Ray Zacek spent nearly three decades with the federal government. He now has a second career as a fiction author, producing tales of horror, dark fiction, and more. He spoke with The Loftus Party about his body of work. He also discussed how arts and entertainment affects our culture, and how to write a good story that integrates current events—including controversial topics—without becoming preachy.
Ray and I worked with Dave Dubrow to author Appalling Stories: 13 Tales of Social Injustice. And we’re working on Appalling Stories 2 (scheduled to publish at the end of this year). Appalling Stories serves as a great introduction to Ray’s work if you aren’t familiar with him. But he’s done a lot more than that—in the realm of fiction and life in general.
“Many moons ago I graduated with a degree in English (and a lot of courses in history and anthropology) from Northern Illinois University and passed on attending graduate school,” Ray said when I asked him about his background. “This was in 1978 before the social sciences and liberal arts were thoroughly politicized.”
From the get-go, he wanted to put that English degree to good use. “I’ve always had this yen to write fiction though writing never yielded any but negligible pecuniary result,” he said. “Pursuit of the craft itself became the reward, or the compulsion. Writing is my dopamine.”
And since he couldn’t survive on dopamine alone, he established a career in a different field.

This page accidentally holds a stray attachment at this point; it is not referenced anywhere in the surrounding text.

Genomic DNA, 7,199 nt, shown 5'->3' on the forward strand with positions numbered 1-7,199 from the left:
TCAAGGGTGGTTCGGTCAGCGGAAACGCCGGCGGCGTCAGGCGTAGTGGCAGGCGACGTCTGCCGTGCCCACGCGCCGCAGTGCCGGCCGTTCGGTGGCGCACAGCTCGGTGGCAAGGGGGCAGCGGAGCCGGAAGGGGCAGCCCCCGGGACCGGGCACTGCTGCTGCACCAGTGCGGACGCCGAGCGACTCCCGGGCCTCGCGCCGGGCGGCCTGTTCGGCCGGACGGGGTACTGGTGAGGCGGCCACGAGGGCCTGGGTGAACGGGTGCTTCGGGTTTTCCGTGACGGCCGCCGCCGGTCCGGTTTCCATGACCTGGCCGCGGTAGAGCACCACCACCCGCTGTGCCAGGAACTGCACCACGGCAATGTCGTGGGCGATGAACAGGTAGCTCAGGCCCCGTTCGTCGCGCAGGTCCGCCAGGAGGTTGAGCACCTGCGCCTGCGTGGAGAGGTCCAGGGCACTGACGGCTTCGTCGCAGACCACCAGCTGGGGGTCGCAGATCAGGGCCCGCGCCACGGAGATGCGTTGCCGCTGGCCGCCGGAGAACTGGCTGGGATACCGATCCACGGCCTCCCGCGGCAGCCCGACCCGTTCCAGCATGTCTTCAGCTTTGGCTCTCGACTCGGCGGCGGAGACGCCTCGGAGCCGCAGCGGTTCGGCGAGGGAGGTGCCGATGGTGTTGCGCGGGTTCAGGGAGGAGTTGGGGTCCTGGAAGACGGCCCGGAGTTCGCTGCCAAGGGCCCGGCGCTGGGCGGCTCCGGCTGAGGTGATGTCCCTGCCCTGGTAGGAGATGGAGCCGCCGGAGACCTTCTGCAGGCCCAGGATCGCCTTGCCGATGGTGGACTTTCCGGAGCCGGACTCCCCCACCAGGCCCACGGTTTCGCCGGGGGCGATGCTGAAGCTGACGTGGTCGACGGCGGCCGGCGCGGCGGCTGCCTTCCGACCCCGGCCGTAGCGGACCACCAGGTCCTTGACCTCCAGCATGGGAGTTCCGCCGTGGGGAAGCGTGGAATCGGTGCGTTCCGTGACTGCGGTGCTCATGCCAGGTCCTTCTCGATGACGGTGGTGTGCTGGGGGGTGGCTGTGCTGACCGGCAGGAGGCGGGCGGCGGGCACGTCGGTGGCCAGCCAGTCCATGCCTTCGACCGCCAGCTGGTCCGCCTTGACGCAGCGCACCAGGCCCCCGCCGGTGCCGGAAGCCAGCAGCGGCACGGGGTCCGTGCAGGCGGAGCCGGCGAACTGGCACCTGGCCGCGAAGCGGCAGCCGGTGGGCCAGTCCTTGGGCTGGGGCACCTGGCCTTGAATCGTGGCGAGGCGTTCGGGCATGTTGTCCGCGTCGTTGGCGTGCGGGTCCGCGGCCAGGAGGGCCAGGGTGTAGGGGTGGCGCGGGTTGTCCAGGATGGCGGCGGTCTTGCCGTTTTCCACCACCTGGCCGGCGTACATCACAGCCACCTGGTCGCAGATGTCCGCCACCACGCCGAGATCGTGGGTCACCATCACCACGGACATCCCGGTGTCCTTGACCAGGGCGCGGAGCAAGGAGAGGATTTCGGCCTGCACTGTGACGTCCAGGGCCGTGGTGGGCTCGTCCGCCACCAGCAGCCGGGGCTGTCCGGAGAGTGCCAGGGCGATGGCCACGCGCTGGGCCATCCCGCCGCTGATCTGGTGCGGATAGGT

“To make a living I worked for the feds for 29 years, for Internal Revenue Service, one of its most onerous agencies (up to the advent of Strzok and McCabe),” he said. “I can take some consolation that Cervantes was a tax collector and Jesus chose a publican for a disciple, leaving open the possibilities of both literature and redemption. And of course Kafka labored in Austro-Hungarian bureaucracy. My distrust of bureaucracy and the administrative state has been thus formed at the source. Washington D.C. I regard as The Forbidden City, bounded by Beltway and filled with upper and midlevel mandarins removed from and often disdainful of the people over whom they exercise authority.”
Working for the IRS didn’t last forever, of course, and now Ray spends his time on more enjoyable labor, including writing stories, which are “mostly genre: horror, crime/noir, dark fiction.”
“[I’ve had] short stuff published on-line in Out of the Gutter, Shotgun Honey, and Liberty Island,” he said. “[My] stories [have also appeared] in Sirens Call, and All Due Respect, a noir pub.” He also has “[a] small slew of KDP works available on Amazon. I’ve just put out a quartet of horror stories, including a novella, about ‘tourism gone awry.’” [The header image for this article is excerpted from the cover of that novella, The Belly of Provence (and Other Tales).]
Ray’s tales are entertaining, but like every other creation of worthwhile fiction, they are part of a bigger picture as well. And with CNN recently running “a hyperbolic new documentary” that compares The Handmaid’s Tale to modern America, I asked Ray what role fiction plays in culture and how it affects society.
“A vital one,” he told me. “But let me offer two caveats: this is a ponderous subject which I am hardly qualified to opine upon. And I confess my own efforts are miniscule: I’m just one scribbler without much influence,” he said.